After the Donna-hating years came the angsty teenage years, and I must have filled about five diaries with my angst, of which there was a lot. Years later, I read back over them expecting to be gripped by the prose but instead found myself cringing horribly at my over-dramatisation of every single little incident. When I was 15, a boy finally took an interest in me, and I fell head over heels for him. He was the only boy I’d ever found attractive, with exquisite feminine pointed cheekbones, striking blue eyes, a long dark ponytail and a Cradle of Filth t-shirt. Our four month long, exceedingly complex and grown-up (yes I’m being sarcastic) rollercoaster of a relationship is documented in my lilac lacy-fronted diary, from the moment my friend Emma embarrassed me by telling this beautiful boy I had a crush on him, to my dumping him for an older, ‘cooler’ guy one night after school, and feeling remarkably calm about the whole affair, before realising two months later that I had made a terrible mistake and desperately trying to get him back.

My diaries were always my solace; the one place where I could say anything and no one could ever make fun of me or tell me I was a bad person for thinking those thoughts. When I began studying at University (English Literature, naturally), my diary-keeping moved into the technologically progressive era of the early 2000s, and I created and maintained a LiveJournal, a website which would provide a sounding board to me for years to come, until users deserted the once crowded blogging site for the more relevant forms of social media we all use today. The best thing about LiveJournal was that nothing was off-limits. LJ provided a safe space for anyone to write freely about practically anything, and we did – I did. Every guy I dated throughout my late teens and early twenties (mostly rock star wannabes with God complexes) got at least a small mention in my LJ. Every time I had my heart broken, I would scream and cry as I typed up a full damage report. When my first serious boyfriend, who I lived with in a tiny bedsit on Queen Margaret Drive, and had screaming rows with at 3am, drunk on vodka and thrills, finally got up the nerve to end our disasterfest, I called my then best friend, went straight to his flat, and immediately typed up an LJ entry documenting the whole mess, right up until the heartbreaking moment when my ex coldly told me, ‘You don’t love me. You can’t love anyone. You love yourself too much.’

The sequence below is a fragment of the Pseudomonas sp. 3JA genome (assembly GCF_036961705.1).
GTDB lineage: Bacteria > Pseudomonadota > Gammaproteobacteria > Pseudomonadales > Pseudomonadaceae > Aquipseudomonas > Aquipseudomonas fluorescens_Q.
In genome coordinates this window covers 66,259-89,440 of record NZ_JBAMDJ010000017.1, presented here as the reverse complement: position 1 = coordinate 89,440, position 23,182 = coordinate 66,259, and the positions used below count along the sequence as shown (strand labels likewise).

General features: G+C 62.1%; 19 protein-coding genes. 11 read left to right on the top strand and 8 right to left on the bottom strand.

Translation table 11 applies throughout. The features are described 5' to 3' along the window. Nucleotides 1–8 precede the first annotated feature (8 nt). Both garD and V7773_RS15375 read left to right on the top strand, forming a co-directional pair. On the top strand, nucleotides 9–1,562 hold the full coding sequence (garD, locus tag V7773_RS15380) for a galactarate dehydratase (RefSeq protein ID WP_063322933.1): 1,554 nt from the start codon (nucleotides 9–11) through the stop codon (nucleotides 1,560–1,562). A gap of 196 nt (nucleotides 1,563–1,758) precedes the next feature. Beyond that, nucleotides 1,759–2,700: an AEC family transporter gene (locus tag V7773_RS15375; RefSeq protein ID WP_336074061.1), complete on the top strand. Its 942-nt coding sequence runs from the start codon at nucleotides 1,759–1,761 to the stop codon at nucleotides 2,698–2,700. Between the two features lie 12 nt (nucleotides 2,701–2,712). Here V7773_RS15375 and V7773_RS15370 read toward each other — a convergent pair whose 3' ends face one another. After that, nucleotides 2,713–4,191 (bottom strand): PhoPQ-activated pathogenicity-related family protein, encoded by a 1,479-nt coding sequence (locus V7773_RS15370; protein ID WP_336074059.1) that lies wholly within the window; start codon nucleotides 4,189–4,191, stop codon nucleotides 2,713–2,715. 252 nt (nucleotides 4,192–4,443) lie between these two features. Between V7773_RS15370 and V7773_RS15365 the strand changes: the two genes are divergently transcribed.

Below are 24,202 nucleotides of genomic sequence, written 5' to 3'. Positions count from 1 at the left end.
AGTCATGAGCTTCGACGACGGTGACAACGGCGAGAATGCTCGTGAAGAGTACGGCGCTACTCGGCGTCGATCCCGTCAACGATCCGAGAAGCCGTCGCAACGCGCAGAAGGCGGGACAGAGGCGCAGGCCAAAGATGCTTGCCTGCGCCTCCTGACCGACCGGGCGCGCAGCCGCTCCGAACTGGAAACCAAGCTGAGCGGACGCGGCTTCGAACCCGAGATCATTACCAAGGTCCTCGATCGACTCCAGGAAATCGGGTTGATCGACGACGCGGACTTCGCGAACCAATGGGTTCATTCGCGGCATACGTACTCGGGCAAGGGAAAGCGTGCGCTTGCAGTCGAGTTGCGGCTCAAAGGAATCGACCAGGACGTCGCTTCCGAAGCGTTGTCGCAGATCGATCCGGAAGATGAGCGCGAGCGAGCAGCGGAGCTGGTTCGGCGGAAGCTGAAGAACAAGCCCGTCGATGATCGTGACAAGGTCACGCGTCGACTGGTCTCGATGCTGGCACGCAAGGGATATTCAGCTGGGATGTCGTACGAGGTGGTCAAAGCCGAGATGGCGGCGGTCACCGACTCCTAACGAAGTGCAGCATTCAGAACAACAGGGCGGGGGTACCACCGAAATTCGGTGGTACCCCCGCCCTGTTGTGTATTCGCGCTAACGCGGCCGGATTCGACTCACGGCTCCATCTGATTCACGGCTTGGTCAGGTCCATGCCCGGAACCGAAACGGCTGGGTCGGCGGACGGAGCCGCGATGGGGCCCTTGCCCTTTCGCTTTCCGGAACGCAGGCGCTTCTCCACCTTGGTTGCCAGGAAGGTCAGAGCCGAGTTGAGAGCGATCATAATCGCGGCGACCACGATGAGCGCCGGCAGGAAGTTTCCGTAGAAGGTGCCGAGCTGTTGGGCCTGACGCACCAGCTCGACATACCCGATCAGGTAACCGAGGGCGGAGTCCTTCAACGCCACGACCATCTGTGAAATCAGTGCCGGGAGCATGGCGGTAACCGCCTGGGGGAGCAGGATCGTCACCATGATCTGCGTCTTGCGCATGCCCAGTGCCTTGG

I’m getting a bit off-topic here, I think. Like with my previous hand-written diaries, I looked back at my LJ years later and found myself cringing at my own hideous naivety and lack of self-awareness. There’s only so many of your own ‘WHY DOESN’T HE LOVE MEEEEEEE?!’ entries you can read before you need to log the fuck out and move on. As hilariously angsty as LJ could be, there was a reason I kept going back to it for so long, and that was because it gave me an outlet for the voice I kept locked inside of me when I was playing the ditzy drunk girl at parties, because I thought that was who I had to be at that time to make people like me. LJ was an avenue to show I had real opinions and wasn’t as much of an idiot as I had painted myself out to be at social gatherings. LJ was also a community of people just like me, people who loved books, didn’t know how to make friends, and were a little lost and unhappy at University, or in jobs, or unemployment. I made some fantastic friends on LiveJournal who I am still in touch with now.

It was at around the age of 23 that I realised it was time for me to get my shit together. I’d dropped out of University and was living and working for my Dad’s company in Manchester. I had no sense of direction and was in an unhappy long-distance relationship, and I realised it was time for something to change. I moved back to Glasgow, returned to University to complete my degree, and worked my butt off for two more years until they finally gave me a degree, and I was super stoked when they did. I then went on to study for two further years because I realised that social anxiety and lack of direction was not an excuse to ignore my love of learning.

Somewhere in between starting to get my shit together, and graduating from my second degree in 2013, I stopped writing down my thoughts and experiences. Part of this was due to me actually working hard for a change, which resulted in me having less disposable time with which to angst, but also because I found that the tool that had provided me with comfort for so long was now bringing me down, as I was indulging all of my most depressing musings while writing.

2014 has just begun, and I am the most settled and stable I have ever been. This seems like a good time for me to begin writing again. I am not promising that everything that I write will be of good quality, or even that anyone will want to read it. I am not promising to update once a day, or once a week; I’m going to settle for once a month, and if I don’t manage that, I’m not going to beat myself up about it, because I’ve done enough of that over the course of my life.

Dear Diary,

My name is Lauren Catriona McMinn and I am 28 years old. I have an M.A. (Hons) in English Literature, an MLitt in Victorian Literature, and I work part-time for a social history museum whilst volunteering with an Arts charity. I am married to a wonderful man named Bob and we live in a small, cluttered and colourful flat in the west end of Glasgow. I’m a leftie Buddhist Athiest pescetarian feminist nerd with a passion for fashion, the arts, Disney, Harry Potter, vintage things, yoga and leggings. This is my writing blog. I plan to write things in it. Oh, and this is me:


x L x